US 4523872 A
A torque tube employing end members interconnected by a tubular member. The end members are provided with a male extension having radially spaced, axially extending grooves, the number of grooves, outer diameter of the end member, groove width and groove length being in prescribed proportions and ratios. The ends of the tubular member are positioned over the male end member extensions and the tube walls are conformed to the end member and grooves electromagnetically so that the tube walls are recessed into the grooves.
1. A torque tube assembly wherein the torsional strength of the end connection exceeds the torsional strength of the tube comprising a pair of end members interconnected by a tubular member, each of said end members having a male extension extending into said tubular member, said male members each having a plurality of axial grooves spaced equidistant circumferentially around said male member with shoulders at the opposite axial ends of said grooves, the inner wall of said tubular member resting on said shoulders, end portions of said tubular member intermediate said shoulders being recessed into said grooves and forming a torque transmitting inteconnection therebetween, each of said axial grooves being comprised of a plurality of straight side walls and a bottom member intersecting said side walls, each of said side walls being equally angularly sloped with respect to a vertically disposed plane normal to a horizontally disposed plane passing through intersections of said side walls and an outer surface of said end members, said intersections of said side walls with said outer surface and said bottom member each having a radius, the axial length of said grooves between said shoulders being greater than the circumferential width of said grooves, the number of grooves in the end member divided by the outer diameter of the end member being equal to or less than 2.1 divided by the groove width, the depth of each groove, as measured substantially vertically at the groove edge, divided by the groove width, measured at the bottom of the groove, being equal to or less than 2, and the angular slope of each of the groove side walls being not substantially less than 5 more than 60 member of the recess, whereby the angle of slope of said groove side walls is selected in accordance with the wall thickness of said tubular member.
2. A torque tube assembly, as recited in claim 1 in which the width of said grooves is not substantially greater than 0.45 in.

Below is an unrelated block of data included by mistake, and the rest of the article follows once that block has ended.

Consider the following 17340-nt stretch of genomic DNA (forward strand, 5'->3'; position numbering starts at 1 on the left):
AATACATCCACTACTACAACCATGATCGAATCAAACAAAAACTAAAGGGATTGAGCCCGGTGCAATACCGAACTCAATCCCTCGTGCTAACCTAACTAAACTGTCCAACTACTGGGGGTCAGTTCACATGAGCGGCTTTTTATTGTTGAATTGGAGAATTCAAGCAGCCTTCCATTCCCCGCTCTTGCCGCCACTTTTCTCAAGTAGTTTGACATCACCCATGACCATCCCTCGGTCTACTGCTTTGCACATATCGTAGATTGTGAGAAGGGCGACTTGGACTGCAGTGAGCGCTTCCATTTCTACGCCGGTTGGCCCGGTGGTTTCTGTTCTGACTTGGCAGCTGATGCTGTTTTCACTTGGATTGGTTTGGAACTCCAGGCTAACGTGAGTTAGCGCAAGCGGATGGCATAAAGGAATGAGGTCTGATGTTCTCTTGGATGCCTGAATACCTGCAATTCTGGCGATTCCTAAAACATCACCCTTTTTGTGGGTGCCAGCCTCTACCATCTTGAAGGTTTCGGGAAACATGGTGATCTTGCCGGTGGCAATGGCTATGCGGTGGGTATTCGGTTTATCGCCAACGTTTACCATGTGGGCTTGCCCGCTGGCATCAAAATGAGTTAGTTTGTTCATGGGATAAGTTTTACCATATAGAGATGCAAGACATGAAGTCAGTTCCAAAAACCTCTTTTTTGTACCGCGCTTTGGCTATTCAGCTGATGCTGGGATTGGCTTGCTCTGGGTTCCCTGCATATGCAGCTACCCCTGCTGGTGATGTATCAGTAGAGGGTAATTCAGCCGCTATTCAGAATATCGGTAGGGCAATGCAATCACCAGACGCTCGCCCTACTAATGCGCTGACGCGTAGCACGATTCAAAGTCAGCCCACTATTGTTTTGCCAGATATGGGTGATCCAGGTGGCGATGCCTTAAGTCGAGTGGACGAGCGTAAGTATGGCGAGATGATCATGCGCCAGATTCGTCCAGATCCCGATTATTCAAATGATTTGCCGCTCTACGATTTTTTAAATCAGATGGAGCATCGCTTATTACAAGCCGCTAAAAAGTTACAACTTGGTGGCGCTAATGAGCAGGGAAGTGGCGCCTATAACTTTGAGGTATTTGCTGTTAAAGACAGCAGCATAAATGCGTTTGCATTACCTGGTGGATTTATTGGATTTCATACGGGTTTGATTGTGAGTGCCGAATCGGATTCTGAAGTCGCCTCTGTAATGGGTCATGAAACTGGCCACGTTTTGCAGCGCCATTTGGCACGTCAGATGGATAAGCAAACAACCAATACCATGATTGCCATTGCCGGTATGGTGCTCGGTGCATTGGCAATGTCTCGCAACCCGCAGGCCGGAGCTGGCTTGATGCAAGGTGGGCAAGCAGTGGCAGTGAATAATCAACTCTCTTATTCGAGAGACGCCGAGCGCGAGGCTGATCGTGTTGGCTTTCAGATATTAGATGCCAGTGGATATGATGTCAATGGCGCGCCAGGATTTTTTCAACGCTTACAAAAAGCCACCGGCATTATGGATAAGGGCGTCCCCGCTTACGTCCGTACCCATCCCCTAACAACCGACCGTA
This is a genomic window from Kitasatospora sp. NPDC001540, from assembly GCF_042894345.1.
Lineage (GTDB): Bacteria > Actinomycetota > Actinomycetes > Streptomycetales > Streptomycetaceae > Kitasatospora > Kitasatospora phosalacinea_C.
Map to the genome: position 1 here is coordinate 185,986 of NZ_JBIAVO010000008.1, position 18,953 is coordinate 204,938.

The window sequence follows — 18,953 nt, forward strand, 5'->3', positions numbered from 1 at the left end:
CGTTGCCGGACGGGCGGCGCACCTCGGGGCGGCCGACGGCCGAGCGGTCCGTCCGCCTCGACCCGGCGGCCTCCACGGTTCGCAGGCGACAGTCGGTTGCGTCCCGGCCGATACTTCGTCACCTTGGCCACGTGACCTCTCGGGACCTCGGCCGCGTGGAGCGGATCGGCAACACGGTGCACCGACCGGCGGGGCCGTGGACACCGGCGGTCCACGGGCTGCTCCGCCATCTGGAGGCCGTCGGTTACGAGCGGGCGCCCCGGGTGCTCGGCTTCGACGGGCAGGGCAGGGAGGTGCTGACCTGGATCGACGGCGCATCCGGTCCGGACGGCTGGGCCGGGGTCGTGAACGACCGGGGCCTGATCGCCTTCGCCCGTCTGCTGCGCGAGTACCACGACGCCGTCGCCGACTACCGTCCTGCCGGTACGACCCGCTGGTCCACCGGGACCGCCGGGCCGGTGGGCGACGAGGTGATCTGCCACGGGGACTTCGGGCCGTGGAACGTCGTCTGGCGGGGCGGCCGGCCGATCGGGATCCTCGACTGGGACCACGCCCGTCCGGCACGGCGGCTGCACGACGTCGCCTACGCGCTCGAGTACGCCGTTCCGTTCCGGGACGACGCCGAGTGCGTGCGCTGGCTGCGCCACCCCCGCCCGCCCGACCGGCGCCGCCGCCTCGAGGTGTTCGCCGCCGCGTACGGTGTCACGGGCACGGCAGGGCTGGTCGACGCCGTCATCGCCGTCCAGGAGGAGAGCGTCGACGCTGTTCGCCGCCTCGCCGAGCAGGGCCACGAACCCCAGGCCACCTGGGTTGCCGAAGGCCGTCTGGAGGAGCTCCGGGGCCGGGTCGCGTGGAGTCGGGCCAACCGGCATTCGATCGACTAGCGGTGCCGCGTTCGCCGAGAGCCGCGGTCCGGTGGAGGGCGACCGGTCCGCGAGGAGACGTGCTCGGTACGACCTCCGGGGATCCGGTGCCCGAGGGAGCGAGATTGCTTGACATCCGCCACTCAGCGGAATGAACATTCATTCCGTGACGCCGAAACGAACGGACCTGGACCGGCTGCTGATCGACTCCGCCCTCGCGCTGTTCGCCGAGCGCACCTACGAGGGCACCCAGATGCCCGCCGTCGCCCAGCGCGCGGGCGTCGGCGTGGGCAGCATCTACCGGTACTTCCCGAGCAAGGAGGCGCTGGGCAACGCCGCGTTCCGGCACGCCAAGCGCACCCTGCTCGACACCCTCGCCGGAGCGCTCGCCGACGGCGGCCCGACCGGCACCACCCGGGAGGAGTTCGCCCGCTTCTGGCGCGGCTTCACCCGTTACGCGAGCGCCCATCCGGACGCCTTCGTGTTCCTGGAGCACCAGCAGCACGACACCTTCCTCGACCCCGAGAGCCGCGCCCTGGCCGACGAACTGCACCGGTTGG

3. A torque tube assembly, as recited in claim 1, in which the depth of said grooves measured vertically at the groove edge is not substantially less than 0.02 in. and not substantially greater than 0.10 in.
4. A torque tube assembly, as recited in claim 1 in which said intersections of said side walls with said outer surface and said bottom member have a radius between 0.01 and 0.15 inches.
5. A torque tube assembly, as recited in claim 2, in which the depth of said grooves measured vertically at the groove edge is not substantially less than 0.02 in. and not substantially greater than 0.10 in.
6. A torque tube assembly, as recited in claim 5 in which said intersections of said side walls with said outer surface and said bottom member have a radius between 0.01 and 0.15 inches.
This invention relates to the assembly and attachments of tubular parts to mating members and, more particularly, to the assembly and attachment of metal tubes to end fittings to form torsion members.
It is common practice such, for example, for use in aircraft and aerospace vehicles, to make torque or torsion members by connecting the ends of a tubular member to preformed members formed and adapted to fasten and interconnect the assembled torque or torsion member to the elements between which torque or torsion is to be transmitted. The tubular member transmits the torque or torsion between the preformed end members and allows for a substantial reduction in the overall weight of the assembly. This is, of course, of substantial importance in aircraft and aerospace vehicles.
Various arrangements have, heretofore, been employed in interconnecting the ends of the tubular member to the preformed ends. Thus, the surface of the preformed ends to be mated with the tube have been provided with teeth, serrations or grooves, the tube end has been slipped over the teeth, serrations or grooves and the tube end has been crimped or compressed causing the teeth, serrations or grooves to bite into the inner tube wall. To be effective in such arrangements, the mating surface and inner tube wall must be snugly fit and close production tolerances are required. Furthermore, the teeth, serrations or grooves biting into the inner tube wall and the tool used to crimp or compress the tube onto the end member or stress points or areas on the tube which, during use, can result in fatigue or stress failures. In an aircraft or aerospace vehicle such failures are, of course, undesirable.
In U.S. Pat. No. 3,837,755 there is shown and described a tubular control or pushrod in which a tubular member is connected, at its ends, to fitting members provided with circumferential grooves of specified width, depth and side wall configuration. The tube end is slipped over the grooves and the tube is compressed into the grooves. The control or pushrod of the patent is for axial operation and replaces a rivet attachment. When actuated axially, according to the patent, the grooved arrangement of the patent has an axial failure strength almost three times the axial strength of the conventional riveted control rod.